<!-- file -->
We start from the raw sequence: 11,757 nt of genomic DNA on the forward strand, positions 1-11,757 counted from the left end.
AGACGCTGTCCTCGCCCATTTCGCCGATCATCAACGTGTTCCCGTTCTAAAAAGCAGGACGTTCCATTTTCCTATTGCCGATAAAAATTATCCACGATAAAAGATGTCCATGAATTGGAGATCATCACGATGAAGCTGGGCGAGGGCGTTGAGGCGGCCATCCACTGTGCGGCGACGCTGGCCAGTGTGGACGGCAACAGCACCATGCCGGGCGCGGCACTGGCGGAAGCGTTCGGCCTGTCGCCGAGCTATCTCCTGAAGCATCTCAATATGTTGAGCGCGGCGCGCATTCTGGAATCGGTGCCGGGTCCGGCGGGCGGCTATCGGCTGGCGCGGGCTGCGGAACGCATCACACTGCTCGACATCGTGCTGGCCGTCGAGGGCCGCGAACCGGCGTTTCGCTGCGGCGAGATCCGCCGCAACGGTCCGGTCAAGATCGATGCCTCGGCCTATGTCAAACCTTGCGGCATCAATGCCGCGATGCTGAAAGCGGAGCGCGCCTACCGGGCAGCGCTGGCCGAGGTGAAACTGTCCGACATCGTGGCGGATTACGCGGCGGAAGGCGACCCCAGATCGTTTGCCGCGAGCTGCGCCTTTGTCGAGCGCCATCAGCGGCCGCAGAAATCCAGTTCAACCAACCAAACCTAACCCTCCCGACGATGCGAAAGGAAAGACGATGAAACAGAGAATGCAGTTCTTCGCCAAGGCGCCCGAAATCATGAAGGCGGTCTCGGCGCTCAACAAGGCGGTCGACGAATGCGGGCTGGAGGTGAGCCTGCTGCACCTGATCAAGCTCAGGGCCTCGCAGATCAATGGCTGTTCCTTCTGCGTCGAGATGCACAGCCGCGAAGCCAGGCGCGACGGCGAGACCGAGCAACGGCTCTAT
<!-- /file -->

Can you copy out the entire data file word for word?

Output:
We start from the raw sequence: 11,757 nt of genomic DNA on the forward strand, positions 1-11,757 counted from the left end.
AGACGCTGTCCTCGCCCATTTCGCCGATCATCAACGTGTTCCCGTTCTAAAAAGCAGGACGTTCCATTTTCCTATTGCCGATAAAAATTATCCACGATAAAAGATGTCCATGAATTGGAGATCATCACGATGAAGCTGGGCGAGGGCGTTGAGGCGGCCATCCACTGTGCGGCGACGCTGGCCAGTGTGGACGGCAACAGCACCATGCCGGGCGCGGCACTGGCGGAAGCGTTCGGCCTGTCGCCGAGCTATCTCCTGAAGCATCTCAATATGTTGAGCGCGGCGCGCATTCTGGAATCGGTGCCGGGTCCGGCGGGCGGCTATCGGCTGGCGCGGGCTGCGGAACGCATCACACTGCTCGACATCGTGCTGGCCGTCGAGGGCCGCGAACCGGCGTTTCGCTGCGGCGAGATCCGCCGCAACGGTCCGGTCAAGATCGATGCCTCGGCCTATGTCAAACCTTGCGGCATCAATGCCGCGATGCTGAAAGCGGAGCGCGCCTACCGGGCAGCGCTGGCCGAGGTGAAACTGTCCGACATCGTGGCGGATTACGCGGCGGAAGGCGACCCCAGATCGTTTGCCGCGAGCTGCGCCTTTGTCGAGCGCCATCAGCGGCCGCAGAAATCCAGTTCAACCAACCAAACCTAACCCTCCCGACGATGCGAAAGGAAAGACGATGAAACAGAGAATGCAGTTCTTCGCCAAGGCGCCCGAAATCATGAAGGCGGTCTCGGCGCTCAACAAGGCGGTCGACGAATGCGGGCTGGAGGTGAGCCTGCTGCACCTGATCAAGCTCAGGGCCTCGCAGATCAATGGCTGTTCCTTCTGCGTCGAGATGCACAGCCGCGAAGCCAGGCGCGACGGCGAGACCGAGCAACGGCTCTAT